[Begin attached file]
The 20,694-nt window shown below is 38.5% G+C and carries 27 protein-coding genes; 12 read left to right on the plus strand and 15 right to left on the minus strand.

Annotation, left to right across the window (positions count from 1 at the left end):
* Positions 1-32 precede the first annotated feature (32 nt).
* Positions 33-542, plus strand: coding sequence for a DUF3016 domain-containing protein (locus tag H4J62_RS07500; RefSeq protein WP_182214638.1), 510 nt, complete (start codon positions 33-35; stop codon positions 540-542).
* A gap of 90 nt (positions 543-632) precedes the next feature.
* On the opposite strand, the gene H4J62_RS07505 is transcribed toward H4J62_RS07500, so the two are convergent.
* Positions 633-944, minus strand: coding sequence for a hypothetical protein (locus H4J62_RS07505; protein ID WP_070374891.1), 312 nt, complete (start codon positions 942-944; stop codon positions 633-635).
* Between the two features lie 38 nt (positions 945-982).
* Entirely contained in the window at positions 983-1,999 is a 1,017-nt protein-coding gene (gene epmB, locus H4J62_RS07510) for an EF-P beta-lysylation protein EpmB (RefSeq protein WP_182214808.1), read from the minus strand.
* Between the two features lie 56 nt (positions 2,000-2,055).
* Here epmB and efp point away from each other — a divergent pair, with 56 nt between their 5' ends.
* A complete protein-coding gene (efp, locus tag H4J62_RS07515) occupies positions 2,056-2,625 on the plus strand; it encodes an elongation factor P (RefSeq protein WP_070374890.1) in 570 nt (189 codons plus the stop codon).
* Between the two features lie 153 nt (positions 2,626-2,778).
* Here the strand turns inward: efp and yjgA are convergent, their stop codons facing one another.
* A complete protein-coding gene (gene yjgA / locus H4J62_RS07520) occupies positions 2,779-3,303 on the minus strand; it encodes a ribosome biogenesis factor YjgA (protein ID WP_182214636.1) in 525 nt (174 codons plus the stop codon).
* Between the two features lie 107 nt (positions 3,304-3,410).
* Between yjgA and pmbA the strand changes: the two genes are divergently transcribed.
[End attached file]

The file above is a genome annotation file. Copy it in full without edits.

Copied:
The 20,694-nt window shown below is 38.5% G+C and carries 27 protein-coding genes; 12 read left to right on the plus strand and 15 right to left on the minus strand.

Annotation, left to right across the window (positions count from 1 at the left end):
* Positions 1-32 precede the first annotated feature (32 nt).
* Positions 33-542, plus strand: coding sequence for a DUF3016 domain-containing protein (locus tag H4J62_RS07500; RefSeq protein WP_182214638.1), 510 nt, complete (start codon positions 33-35; stop codon positions 540-542).
* A gap of 90 nt (positions 543-632) precedes the next feature.
* On the opposite strand, the gene H4J62_RS07505 is transcribed toward H4J62_RS07500, so the two are convergent.
* Positions 633-944, minus strand: coding sequence for a hypothetical protein (locus H4J62_RS07505; protein ID WP_070374891.1), 312 nt, complete (start codon positions 942-944; stop codon positions 633-635).
* Between the two features lie 38 nt (positions 945-982).
* Entirely contained in the window at positions 983-1,999 is a 1,017-nt protein-coding gene (gene epmB, locus H4J62_RS07510) for an EF-P beta-lysylation protein EpmB (RefSeq protein WP_182214808.1), read from the minus strand.
* Between the two features lie 56 nt (positions 2,000-2,055).
* Here epmB and efp point away from each other — a divergent pair, with 56 nt between their 5' ends.
* A complete protein-coding gene (efp, locus tag H4J62_RS07515) occupies positions 2,056-2,625 on the plus strand; it encodes an elongation factor P (RefSeq protein WP_070374890.1) in 570 nt (189 codons plus the stop codon).
* Between the two features lie 153 nt (positions 2,626-2,778).
* Here the strand turns inward: efp and yjgA are convergent, their stop codons facing one another.
* A complete protein-coding gene (gene yjgA / locus H4J62_RS07520) occupies positions 2,779-3,303 on the minus strand; it encodes a ribosome biogenesis factor YjgA (protein ID WP_182214636.1) in 525 nt (174 codons plus the stop codon).
* Between the two features lie 107 nt (positions 3,304-3,410).
* Between yjgA and pmbA the strand changes: the two genes are divergently transcribed.